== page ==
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Can someone explain to me the difference between doing:

class Child(SomeBaseClass):
    def __init__(self):
        super(Child, self).__init__()

and this:

class Child(SomeBaseClass):
    def __init__(self):
        SomeBaseClass.__init__(self)

I've seen super being used quite a lot in classes with only single inheritance. I can see why you'd use it in multiple inheritance but am unclear as to what the advantages are of using it in this kind of situation.

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2  
In general, the first use is preferable, but for new users note that it won't work in python 2.x unless SomeBaseClass is a "new-style class" (ref docs.python.org/2/library/functions.html#super), meaning that it inherits from object, and was defined like: class SomeBaseClass(object): –  singular Oct 24 '13 at 22:38
    
possible duplicate of Understanding Python super() and init methods –  Mr_and_Mrs_D Jan 4 at 22:26

2 Answers 2

up vote 88 down vote accepted

The benefits of super() in single-inheritance are minimal -- mostly, you don't have to hard-code the name of the base class into every method that uses its parent methods.

However, it's almost impossible to use multiple-inheritance without super(). This includes common idioms like mixins, interfaces, abstract classes, etc. This extends to code that later extends yours. If somebody later wanted to write a class that extended Child and a mixin, their code would not work properly.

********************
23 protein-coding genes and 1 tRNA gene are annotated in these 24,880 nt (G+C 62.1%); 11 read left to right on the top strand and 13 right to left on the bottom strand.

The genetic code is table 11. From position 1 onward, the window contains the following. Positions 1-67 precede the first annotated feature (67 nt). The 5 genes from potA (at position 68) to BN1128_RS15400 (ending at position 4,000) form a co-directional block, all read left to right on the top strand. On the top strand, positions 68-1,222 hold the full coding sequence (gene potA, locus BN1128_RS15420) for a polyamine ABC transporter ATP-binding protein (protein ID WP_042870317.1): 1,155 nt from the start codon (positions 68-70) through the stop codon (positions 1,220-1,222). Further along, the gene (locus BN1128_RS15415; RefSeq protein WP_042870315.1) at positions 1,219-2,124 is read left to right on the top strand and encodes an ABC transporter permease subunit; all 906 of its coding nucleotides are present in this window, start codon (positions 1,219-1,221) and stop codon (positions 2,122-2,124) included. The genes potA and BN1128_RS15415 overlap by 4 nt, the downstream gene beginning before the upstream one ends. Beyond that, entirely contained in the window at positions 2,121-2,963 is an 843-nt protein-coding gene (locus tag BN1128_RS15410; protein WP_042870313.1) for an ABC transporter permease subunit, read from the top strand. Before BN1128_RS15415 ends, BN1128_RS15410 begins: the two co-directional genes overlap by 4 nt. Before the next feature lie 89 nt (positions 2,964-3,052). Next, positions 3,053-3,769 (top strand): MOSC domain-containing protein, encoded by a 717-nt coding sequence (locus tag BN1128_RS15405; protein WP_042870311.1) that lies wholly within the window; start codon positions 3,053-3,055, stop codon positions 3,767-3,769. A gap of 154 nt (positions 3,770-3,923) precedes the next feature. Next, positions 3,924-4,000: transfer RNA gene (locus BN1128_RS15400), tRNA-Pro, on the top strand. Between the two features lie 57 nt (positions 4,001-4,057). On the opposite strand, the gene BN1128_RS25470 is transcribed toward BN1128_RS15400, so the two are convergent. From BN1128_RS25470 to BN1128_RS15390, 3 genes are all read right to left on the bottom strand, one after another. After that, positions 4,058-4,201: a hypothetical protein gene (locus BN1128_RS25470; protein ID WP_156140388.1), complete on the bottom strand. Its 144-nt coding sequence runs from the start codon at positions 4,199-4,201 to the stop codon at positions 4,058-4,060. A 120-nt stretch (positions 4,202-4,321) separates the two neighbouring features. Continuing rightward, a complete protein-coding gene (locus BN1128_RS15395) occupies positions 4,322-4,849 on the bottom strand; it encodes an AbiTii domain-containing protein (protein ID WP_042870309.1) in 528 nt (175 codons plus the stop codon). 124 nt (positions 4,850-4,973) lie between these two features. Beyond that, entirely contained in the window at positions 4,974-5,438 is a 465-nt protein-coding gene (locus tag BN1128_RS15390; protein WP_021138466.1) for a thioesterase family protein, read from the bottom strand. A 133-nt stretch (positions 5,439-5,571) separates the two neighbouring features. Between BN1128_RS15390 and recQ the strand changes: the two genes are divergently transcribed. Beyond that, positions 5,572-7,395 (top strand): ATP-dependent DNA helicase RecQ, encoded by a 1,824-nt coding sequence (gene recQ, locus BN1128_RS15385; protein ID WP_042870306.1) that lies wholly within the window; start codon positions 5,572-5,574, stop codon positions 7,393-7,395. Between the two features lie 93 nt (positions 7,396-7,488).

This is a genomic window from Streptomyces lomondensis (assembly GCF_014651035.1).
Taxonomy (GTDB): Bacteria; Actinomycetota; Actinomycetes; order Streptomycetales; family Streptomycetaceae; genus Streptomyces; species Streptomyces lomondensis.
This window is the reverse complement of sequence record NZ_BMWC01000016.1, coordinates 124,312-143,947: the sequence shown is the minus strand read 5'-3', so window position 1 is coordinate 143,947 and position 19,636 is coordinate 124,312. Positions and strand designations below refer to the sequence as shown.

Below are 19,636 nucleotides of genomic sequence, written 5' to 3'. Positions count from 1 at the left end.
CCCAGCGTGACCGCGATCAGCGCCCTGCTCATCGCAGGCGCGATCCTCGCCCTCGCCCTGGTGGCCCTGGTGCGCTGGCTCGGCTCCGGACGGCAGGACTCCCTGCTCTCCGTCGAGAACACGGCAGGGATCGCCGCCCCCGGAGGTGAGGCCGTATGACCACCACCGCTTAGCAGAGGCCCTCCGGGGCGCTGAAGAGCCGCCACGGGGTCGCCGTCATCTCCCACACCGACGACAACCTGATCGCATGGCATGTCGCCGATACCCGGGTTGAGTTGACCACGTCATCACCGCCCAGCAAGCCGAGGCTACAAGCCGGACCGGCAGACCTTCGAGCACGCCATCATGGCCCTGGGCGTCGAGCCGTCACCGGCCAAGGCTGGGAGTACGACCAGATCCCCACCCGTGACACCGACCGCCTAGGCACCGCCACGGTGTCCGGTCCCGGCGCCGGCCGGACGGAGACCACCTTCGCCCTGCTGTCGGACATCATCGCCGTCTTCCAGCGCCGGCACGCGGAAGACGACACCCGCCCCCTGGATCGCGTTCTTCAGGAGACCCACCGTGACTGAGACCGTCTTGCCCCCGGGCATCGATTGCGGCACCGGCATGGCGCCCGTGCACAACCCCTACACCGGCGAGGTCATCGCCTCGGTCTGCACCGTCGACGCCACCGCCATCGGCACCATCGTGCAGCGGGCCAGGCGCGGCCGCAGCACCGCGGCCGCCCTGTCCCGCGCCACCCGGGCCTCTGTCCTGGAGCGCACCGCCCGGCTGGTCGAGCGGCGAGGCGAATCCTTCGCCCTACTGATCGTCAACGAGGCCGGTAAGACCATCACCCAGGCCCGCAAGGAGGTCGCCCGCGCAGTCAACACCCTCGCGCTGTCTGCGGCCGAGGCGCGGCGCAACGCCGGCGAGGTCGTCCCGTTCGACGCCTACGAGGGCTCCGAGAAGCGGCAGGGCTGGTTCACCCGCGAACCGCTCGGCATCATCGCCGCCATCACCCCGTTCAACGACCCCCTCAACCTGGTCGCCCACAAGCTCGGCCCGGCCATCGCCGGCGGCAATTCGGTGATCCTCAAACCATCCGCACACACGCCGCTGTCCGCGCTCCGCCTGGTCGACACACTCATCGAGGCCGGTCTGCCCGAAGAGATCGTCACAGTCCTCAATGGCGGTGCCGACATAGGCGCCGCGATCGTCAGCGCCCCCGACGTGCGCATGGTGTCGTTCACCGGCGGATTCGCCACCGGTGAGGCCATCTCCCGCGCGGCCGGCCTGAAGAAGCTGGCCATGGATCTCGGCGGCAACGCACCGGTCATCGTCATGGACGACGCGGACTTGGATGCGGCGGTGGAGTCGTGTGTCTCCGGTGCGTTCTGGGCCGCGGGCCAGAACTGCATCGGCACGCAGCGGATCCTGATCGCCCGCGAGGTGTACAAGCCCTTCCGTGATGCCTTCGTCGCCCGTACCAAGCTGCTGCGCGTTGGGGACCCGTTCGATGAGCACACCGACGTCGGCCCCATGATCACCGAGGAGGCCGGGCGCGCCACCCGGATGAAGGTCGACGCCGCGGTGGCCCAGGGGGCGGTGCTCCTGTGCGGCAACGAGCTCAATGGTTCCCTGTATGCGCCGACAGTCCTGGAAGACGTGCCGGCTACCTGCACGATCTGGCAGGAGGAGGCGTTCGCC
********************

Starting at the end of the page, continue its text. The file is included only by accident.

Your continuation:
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13  
+1, but I'd say that not hard-coding the parent class name is a significant -- not minimal -- benefit. ;) –  mehaase Sep 7 '13 at 21:25
3  
The benefits of super() will shine even brighter when you use Python 3.0, which doesn't require arguments anymore. See stackoverflow.com/questions/466611/… –  Peterino Feb 22 at 17:22

Doesn't all of this assume that the base class is inherited from object?

class A:
    def __init__(self):
        print "A.__init__()"

class B(A):
    def __init__(self):
        print "B.__init__()"
        super(B, self).__init__()

Will not work. class A must be derived from object, i.e: class A(object)

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10  
in 3.0, it will always be inherited from object –  Corey Goldberg Oct 22 '08 at 1:08
17  
Yes, it's true... super() only works on "new-style" classes descended from object, since their method-resolution order is more complex than old-style classes. –  Dan Lenski Oct 22 '08 at 1:18

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